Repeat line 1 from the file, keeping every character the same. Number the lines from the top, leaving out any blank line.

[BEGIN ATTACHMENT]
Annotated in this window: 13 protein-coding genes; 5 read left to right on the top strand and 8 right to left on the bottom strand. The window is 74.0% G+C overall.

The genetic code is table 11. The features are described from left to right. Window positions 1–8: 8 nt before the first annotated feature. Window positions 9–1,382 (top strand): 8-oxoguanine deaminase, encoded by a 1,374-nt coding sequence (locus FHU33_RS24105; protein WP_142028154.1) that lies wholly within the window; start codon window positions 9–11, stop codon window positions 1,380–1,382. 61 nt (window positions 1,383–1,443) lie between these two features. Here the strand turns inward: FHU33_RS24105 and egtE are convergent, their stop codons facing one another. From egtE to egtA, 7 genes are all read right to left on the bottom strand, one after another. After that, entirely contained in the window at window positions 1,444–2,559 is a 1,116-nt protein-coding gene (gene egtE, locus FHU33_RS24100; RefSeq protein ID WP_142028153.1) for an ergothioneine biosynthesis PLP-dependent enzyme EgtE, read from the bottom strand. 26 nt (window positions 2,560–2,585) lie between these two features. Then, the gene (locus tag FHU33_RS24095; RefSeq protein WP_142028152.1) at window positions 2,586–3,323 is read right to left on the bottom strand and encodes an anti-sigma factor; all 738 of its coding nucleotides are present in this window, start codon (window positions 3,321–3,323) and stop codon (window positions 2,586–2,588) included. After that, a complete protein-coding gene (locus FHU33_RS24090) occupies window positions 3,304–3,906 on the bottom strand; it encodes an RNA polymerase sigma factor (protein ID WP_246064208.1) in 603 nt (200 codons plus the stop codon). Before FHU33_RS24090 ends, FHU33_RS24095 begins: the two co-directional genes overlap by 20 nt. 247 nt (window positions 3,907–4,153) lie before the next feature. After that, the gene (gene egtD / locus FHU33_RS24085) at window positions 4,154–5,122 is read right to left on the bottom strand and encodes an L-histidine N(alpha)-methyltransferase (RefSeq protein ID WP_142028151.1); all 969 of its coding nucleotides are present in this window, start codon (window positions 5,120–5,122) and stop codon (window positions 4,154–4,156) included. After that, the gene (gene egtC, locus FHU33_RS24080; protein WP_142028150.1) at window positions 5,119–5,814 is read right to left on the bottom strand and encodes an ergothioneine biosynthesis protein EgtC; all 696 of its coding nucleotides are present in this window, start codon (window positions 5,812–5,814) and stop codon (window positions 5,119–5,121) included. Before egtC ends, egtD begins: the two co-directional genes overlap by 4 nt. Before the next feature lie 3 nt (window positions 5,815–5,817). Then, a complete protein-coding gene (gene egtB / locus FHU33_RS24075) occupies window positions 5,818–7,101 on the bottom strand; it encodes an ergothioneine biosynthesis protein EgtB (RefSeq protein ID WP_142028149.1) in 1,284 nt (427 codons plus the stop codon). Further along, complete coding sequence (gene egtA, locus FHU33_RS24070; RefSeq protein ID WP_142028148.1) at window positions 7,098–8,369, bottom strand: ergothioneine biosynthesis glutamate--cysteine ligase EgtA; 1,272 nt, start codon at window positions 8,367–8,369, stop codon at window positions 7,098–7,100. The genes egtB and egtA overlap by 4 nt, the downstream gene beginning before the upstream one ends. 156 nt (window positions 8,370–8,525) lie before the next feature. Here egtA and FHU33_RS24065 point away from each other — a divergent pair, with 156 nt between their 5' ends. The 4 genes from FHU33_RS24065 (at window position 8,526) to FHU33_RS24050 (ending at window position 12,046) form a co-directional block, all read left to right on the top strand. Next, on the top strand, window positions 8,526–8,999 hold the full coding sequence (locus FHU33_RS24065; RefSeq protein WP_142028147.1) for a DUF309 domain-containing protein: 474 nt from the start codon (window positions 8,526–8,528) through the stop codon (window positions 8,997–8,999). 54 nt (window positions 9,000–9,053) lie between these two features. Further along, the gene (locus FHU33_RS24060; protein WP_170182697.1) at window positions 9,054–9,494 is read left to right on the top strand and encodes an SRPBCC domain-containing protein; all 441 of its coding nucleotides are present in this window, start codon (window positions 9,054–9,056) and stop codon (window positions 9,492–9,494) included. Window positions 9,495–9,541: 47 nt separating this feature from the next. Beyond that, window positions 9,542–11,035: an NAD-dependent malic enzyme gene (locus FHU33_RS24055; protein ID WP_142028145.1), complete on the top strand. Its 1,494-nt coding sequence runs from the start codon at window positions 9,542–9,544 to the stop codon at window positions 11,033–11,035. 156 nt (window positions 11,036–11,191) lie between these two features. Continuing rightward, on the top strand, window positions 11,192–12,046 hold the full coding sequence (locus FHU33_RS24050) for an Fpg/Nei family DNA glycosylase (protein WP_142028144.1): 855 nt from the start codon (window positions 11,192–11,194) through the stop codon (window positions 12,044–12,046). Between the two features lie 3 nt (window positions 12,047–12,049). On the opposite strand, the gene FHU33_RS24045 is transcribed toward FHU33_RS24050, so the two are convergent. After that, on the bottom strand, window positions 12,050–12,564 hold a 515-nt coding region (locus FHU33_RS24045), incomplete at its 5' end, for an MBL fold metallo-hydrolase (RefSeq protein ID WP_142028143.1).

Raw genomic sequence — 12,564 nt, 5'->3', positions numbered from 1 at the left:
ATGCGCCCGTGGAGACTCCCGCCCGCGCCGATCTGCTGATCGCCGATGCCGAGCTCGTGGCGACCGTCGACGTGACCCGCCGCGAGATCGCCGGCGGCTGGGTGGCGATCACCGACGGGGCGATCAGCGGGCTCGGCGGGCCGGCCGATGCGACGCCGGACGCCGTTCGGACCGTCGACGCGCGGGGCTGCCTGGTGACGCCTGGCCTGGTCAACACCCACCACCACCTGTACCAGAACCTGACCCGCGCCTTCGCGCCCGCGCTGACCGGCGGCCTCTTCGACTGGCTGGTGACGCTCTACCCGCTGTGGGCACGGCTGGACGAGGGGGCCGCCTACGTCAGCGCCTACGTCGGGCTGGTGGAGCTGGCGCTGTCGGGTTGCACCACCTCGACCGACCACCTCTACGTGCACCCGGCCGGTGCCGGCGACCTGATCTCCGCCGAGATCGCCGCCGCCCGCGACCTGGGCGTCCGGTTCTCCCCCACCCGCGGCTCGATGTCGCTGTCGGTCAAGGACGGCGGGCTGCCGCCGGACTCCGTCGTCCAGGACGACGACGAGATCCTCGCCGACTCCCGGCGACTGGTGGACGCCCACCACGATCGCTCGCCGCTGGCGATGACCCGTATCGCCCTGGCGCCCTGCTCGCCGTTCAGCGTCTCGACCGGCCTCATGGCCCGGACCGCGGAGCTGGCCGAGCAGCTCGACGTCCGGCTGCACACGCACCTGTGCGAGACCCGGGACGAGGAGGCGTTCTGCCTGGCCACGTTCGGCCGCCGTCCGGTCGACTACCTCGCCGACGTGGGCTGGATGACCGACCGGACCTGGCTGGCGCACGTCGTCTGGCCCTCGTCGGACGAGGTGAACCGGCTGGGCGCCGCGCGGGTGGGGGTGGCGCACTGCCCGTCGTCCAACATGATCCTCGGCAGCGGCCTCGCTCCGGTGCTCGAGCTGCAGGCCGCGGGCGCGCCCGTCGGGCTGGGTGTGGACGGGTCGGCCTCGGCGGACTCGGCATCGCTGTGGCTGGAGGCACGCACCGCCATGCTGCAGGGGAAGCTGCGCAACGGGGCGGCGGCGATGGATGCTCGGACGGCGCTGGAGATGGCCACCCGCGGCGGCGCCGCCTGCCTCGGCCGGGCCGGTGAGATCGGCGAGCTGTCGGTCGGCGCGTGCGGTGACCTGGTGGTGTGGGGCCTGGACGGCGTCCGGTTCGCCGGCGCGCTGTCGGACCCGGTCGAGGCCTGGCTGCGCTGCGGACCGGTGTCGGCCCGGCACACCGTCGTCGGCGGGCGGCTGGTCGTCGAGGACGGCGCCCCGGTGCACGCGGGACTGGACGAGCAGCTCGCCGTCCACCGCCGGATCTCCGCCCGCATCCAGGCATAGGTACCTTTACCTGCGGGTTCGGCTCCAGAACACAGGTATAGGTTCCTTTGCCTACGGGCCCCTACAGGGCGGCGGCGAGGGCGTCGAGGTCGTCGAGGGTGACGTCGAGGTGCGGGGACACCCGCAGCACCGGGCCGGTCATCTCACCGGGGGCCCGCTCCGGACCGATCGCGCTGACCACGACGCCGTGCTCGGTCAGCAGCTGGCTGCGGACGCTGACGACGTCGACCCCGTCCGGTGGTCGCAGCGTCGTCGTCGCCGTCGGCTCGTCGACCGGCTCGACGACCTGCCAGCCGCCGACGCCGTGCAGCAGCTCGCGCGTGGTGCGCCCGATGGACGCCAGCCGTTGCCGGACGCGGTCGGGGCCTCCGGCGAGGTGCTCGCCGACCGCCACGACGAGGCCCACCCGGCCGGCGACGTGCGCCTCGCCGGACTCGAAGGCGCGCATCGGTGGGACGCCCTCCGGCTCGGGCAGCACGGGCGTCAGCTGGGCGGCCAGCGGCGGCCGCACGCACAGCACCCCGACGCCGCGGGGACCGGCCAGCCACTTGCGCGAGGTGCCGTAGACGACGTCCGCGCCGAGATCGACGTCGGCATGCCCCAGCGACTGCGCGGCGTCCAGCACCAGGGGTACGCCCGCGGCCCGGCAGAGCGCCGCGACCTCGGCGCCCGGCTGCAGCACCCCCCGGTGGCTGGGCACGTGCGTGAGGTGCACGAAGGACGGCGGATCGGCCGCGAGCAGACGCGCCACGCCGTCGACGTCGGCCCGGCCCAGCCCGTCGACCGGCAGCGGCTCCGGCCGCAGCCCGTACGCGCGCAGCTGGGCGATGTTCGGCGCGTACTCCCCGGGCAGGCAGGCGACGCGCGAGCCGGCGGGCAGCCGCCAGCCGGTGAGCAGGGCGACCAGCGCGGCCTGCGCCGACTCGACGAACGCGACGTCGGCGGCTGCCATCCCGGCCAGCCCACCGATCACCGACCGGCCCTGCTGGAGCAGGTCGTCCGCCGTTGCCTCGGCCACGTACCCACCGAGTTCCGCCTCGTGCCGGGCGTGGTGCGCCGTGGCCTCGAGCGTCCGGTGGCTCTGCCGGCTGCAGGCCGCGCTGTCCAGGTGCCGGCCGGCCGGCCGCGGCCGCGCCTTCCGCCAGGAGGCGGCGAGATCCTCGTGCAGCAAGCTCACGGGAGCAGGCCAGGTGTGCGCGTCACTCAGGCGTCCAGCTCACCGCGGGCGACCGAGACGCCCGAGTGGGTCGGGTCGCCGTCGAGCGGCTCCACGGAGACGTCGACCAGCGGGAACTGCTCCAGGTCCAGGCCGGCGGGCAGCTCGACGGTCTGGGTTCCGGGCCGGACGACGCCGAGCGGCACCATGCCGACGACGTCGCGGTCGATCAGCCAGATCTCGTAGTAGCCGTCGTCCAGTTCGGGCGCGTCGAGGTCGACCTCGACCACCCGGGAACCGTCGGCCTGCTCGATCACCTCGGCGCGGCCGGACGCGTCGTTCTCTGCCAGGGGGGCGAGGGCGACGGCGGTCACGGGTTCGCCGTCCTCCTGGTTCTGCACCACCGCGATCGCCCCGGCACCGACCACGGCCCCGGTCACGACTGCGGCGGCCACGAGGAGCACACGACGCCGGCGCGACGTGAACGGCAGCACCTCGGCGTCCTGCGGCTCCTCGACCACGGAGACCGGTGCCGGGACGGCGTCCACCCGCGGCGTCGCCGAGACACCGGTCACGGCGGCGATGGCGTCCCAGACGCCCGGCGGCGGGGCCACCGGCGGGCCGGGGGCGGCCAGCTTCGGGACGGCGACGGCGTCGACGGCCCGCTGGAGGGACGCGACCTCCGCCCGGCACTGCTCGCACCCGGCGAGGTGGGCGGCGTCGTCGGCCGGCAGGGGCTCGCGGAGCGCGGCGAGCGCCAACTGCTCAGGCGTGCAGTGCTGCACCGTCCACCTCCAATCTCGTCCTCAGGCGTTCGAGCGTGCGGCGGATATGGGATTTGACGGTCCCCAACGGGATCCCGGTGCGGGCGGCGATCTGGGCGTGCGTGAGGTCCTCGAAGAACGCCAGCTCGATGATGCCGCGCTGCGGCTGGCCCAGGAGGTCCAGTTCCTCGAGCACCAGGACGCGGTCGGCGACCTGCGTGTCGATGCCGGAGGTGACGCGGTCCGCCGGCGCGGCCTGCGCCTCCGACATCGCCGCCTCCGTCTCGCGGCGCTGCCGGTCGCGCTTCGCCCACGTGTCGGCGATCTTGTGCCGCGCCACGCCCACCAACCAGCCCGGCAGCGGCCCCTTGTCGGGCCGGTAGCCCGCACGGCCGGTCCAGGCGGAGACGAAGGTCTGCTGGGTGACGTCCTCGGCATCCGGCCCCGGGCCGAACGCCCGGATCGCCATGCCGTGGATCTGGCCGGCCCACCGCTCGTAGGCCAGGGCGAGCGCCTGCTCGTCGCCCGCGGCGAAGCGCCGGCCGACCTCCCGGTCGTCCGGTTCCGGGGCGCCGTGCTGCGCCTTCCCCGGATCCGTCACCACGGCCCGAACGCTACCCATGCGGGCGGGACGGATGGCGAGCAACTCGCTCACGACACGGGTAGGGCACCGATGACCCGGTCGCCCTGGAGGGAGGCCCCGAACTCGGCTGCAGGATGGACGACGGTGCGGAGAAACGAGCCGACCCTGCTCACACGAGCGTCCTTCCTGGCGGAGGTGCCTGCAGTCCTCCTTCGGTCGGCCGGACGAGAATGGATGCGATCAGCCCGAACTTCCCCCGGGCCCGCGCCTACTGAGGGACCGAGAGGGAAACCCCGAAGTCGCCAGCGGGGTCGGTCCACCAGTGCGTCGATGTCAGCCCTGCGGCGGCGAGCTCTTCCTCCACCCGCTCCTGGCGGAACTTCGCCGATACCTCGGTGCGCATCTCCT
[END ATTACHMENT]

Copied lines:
Annotated in this window: 13 protein-coding genes; 5 read left to right on the top strand and 8 right to left on the bottom strand. The window is 74.0% G+C overall.